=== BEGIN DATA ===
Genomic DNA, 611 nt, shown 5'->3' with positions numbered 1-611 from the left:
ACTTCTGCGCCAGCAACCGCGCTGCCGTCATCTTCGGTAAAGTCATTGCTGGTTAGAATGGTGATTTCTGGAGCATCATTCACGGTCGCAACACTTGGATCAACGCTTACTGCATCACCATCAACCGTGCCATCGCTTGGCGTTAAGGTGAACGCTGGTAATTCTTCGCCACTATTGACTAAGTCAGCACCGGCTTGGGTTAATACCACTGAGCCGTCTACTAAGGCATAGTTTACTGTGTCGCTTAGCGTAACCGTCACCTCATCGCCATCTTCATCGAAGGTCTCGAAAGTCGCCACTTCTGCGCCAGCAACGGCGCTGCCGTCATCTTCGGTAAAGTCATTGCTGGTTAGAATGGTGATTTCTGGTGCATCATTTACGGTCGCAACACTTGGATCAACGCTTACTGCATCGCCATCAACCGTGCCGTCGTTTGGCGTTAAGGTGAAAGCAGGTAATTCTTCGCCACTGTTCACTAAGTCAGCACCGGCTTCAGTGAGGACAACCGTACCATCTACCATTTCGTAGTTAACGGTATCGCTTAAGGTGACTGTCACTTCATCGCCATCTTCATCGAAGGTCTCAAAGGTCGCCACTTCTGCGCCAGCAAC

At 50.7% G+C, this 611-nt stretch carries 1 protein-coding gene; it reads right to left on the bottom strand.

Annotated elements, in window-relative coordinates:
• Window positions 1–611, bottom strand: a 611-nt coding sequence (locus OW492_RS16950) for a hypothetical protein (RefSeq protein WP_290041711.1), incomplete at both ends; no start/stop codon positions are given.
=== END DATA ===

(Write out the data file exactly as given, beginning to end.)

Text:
Genomic DNA, 611 nt, shown 5'->3' with positions numbered 1-611 from the left:
ACTTCTGCGCCAGCAACCGCGCTGCCGTCATCTTCGGTAAAGTCATTGCTGGTTAGAATGGTGATTTCTGGAGCATCATTCACGGTCGCAACACTTGGATCAACGCTTACTGCATCACCATCAACCGTGCCATCGCTTGGCGTTAAGGTGAACGCTGGTAATTCTTCGCCACTATTGACTAAGTCAGCACCGGCTTGGGTTAATACCACTGAGCCGTCTACTAAGGCATAGTTTACTGTGTCGCTTAGCGTAACCGTCACCTCATCGCCATCTTCATCGAAGGTCTCGAAAGTCGCCACTTCTGCGCCAGCAACGGCGCTGCCGTCATCTTCGGTAAAGTCATTGCTGGTTAGAATGGTGATTTCTGGTGCATCATTTACGGTCGCAACACTTGGATCAACGCTTACTGCATCGCCATCAACCGTGCCGTCGTTTGGCGTTAAGGTGAAAGCAGGTAATTCTTCGCCACTGTTCACTAAGTCAGCACCGGCTTCAGTGAGGACAACCGTACCATCTACCATTTCGTAGTTAACGGTATCGCTTAAGGTGACTGTCACTTCATCGCCATCTTCATCGAAGGTCTCAAAGGTCGCCACTTCTGCGCCAGCAAC

At 50.7% G+C, this 611-nt stretch carries 1 protein-coding gene; it reads right to left on the bottom strand.

Annotated elements, in window-relative coordinates:
• Window positions 1–611, bottom strand: a 611-nt coding sequence (locus OW492_RS16950) for a hypothetical protein (RefSeq protein WP_290041711.1), incomplete at both ends; no start/stop codon positions are given.